The alarm may be set in the memory to be outputted while the user is in the sleep. A motion sensor may be configured to sense a motion of the terminal, wherein the alarm is set in the memory to be outputted if a motion amount of the terminal sensed by the motion sensor is equal to or smaller than a threshold in the course of the sleep of the user. An acceleration sensor configured to measure an acceleration of the terminal, wherein the alarm is set in the memory to be outputted if the acceleration of the terminal measured by the acceleration sensor is equal to or greater than a threshold in the course of the sleep of the user.

The alarm may be set in the memory to be outputted if a specific event occurs in the course of the sleep of the user. At least one of a snooze repetitive period, a snooze repetitive count or an alarm sound of the snooze function for the alarm is previously set by the user and wherein at least one of the snooze repetitive period, the snooze repetitive count or the alarm sound is changeable by the user after activation of the snooze function. A motion sensor may be configured to sense a motion gesture performed on the terminal and a touchscreen may be configured to sense a touch gesture performed by the user. The controller may set or change at least one of the snooze repetitive period, the snooze repetitive count or the alarm sound in response to the motion gesture sensed by the motion sensor or the touch gesture sensed by the touchscreen.

A display unit may be provided, wherein if the snooze function is activated, the controller may recognize a current health state of the user based on the measured bio-information and wherein the controller controls the display unit to display one of information indicating the checked health state and an exercise information for improvement of the recognized health state. After the snooze function has been activated, the controller may control the measuring unit to measure the bio-information of the user, recognizes a sleep state of the user based on the measured bio-information, and then determines whether to end the activated snooze function based on the recognized sleep state.

The controller may determine a sleep level according to a sleep depth level of the user based on the measured bio-information, wherein if the determined sleep level is equal to or lower than a reference level, the controller ends the snooze function, and wherein if the determined sleep level is higher than the reference level, the controller maintains the snooze function. If the sleep level of the user gets closer to the reference level, the controller may decrease an output strength of an alarm sound of the snooze function and wherein if the sleep level of the user gets farther from the reference level, the controller may increase the output strength of the alarm sound of the snooze function.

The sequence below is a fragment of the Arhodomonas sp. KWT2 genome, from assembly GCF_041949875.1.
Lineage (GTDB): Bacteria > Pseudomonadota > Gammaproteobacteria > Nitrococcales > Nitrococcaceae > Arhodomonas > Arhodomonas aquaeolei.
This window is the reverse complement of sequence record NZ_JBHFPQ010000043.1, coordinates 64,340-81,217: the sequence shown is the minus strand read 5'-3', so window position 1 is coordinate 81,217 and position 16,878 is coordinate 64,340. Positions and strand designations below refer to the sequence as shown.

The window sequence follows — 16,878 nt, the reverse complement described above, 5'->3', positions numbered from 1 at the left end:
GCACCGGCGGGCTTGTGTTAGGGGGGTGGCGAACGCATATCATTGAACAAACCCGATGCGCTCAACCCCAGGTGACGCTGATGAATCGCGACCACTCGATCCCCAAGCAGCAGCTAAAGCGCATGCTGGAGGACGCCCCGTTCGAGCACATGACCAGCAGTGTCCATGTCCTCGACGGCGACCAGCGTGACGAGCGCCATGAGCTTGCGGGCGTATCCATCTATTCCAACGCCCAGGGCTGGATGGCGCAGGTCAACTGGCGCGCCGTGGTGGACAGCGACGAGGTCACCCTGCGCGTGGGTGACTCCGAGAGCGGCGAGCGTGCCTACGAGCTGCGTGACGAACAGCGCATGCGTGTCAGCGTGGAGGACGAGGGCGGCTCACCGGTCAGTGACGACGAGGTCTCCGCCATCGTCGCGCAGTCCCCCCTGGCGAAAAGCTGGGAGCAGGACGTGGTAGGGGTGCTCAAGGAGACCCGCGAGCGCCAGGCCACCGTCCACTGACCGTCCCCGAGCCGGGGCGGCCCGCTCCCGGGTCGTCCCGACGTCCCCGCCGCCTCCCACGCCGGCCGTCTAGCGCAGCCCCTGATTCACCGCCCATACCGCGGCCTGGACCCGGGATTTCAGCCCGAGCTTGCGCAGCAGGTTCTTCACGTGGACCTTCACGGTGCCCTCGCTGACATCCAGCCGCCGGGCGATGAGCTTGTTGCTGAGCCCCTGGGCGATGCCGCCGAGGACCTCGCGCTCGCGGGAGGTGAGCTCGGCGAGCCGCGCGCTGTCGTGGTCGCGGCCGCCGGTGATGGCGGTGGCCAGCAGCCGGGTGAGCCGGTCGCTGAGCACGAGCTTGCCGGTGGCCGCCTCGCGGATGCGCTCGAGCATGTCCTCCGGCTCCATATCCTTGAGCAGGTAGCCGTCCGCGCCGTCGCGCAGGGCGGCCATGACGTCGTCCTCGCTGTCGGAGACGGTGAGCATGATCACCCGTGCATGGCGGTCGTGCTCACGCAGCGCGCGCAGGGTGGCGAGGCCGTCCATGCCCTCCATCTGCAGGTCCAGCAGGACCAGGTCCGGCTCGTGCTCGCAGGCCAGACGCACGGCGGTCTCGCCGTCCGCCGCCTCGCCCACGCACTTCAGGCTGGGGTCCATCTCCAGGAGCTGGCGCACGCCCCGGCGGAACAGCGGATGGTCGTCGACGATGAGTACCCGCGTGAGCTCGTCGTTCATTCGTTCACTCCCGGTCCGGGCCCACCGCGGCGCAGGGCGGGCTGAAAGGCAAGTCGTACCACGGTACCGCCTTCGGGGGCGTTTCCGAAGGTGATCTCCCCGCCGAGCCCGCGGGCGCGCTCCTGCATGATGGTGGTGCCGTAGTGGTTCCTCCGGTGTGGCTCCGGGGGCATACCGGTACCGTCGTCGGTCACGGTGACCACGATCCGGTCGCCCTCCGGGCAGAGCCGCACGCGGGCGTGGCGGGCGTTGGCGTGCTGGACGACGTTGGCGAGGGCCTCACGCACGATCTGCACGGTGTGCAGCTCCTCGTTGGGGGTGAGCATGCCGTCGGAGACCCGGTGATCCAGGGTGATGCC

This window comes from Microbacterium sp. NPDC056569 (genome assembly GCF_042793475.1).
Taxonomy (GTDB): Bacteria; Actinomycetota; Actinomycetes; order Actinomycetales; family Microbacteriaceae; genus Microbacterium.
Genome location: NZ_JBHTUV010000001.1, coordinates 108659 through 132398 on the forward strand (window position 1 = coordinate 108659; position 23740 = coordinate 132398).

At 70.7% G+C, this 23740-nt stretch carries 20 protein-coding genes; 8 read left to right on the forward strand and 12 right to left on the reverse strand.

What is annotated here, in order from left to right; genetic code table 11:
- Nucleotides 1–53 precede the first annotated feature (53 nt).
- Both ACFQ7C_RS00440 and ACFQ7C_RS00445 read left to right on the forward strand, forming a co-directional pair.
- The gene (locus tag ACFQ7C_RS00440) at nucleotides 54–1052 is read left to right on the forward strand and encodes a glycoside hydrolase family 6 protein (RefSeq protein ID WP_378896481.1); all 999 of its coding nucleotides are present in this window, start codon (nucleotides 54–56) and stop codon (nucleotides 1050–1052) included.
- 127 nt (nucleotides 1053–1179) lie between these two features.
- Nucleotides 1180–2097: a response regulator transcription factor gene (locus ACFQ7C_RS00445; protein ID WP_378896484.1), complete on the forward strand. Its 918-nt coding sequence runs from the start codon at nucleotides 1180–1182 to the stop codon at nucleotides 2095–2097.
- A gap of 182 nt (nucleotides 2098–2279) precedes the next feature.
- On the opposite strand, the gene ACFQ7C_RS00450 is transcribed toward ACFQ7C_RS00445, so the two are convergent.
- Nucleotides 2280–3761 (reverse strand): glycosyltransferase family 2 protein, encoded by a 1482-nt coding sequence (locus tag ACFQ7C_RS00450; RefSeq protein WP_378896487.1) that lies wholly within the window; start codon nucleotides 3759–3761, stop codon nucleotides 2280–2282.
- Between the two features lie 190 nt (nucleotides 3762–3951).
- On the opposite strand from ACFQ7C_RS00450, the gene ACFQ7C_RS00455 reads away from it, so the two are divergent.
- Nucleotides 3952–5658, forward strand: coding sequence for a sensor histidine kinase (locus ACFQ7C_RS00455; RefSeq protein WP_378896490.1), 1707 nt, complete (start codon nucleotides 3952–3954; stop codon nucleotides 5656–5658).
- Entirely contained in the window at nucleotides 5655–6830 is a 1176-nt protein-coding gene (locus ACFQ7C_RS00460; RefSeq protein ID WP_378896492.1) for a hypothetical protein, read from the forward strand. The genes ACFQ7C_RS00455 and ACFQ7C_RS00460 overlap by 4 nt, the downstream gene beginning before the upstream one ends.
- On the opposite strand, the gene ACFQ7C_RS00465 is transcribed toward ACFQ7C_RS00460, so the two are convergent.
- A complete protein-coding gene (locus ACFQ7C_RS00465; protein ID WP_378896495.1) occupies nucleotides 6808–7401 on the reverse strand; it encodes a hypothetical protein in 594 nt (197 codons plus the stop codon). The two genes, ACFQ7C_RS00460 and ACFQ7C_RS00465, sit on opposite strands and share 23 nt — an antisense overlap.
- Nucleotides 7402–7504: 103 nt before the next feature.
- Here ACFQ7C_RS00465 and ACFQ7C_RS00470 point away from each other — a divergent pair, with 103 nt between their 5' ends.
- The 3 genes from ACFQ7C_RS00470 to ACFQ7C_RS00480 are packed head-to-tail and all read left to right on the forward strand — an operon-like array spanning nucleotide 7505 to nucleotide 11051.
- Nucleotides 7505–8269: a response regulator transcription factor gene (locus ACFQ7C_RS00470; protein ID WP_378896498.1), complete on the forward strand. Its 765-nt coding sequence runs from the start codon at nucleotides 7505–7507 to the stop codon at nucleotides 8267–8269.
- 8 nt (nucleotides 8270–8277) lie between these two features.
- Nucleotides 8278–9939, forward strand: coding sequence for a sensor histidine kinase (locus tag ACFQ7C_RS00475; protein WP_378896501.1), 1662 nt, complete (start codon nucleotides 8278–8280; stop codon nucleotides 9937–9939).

After the snooze function has been activated in the course of playing a content containing a specific audio is played, if the sleep level of the user gets closer to the reference level, the controller may decrease an audio volume size of the content and wherein if the sleep level of the user gets farther from the reference level, the controller may increase the audio volume size of the content.

After the snooze function has been activated in the course of playing a content containing a specific audio is played, if the sleep level of the user is equal to or lower than the reference level, the controller may end the snooze function and also decrease an audio volume size of the content. Moreover, if the sleep level of the user is higher than the reference level, the controller may stop an audio output of the content and also maintain the snooze function. After the snooze function has been activated, if a specific event occurs, the controller may reserve an execution of an operation of indicating an occurrence of the specific event until the sleep level of the user becomes equal to or smaller than the reference level.

A wireless communication unit communication-connected to at least one external device may be provided, wherein if determining to maintain the snooze function based on the recognized sleep state, the controller controls the wireless communication unit to transmit a signal for commanding the at least one external device to perform an operation of awakening the user from the sleep to the at least one external device and wherein if determining to end the snooze function based on the checked sleep state, the controller controls the wireless communication unit to transmit a signal for commanding the at least one external device to perform an operation previously set by the user to the at least one external device.

In one embodiment, a method of controlling a terminal may include outputting an alarm, measuring a bio-information of a user after outputting the alarm, determining whether the user is currently in a sleep based on the measured bio-information, and if determining that the user is currently in the sleep, automatically activating a snooze function for the alarm.

Any reference in this specification to “one embodiment,” “an embodiment,” “example embodiment,” etc., means that a particular feature, structure, or characteristic described in connection with the embodiment is included in at least one embodiment of the invention. The appearances of such phrases in various places in the specification are not necessarily all referring to the same embodiment. Further, when a particular feature, structure, or characteristic is described in connection with any embodiment, it is submitted that it is within the purview of one skilled in the art to effect such feature, structure, or characteristic in connection with other ones of the embodiments.

Although embodiments have been described with reference to a number of illustrative embodiments thereof, it should be understood that numerous other modifications and embodiments can be devised by those skilled in the art that will fall within the spirit and scope of the principles of this disclosure. More particularly, various variations and modifications are possible in the component parts and/or arrangements of the subject combination arrangement within the scope of the disclosure, the drawings and the appended claims. In addition to variations and modifications in the component parts and/or arrangements, alternative uses will also be apparent to those skilled in the art.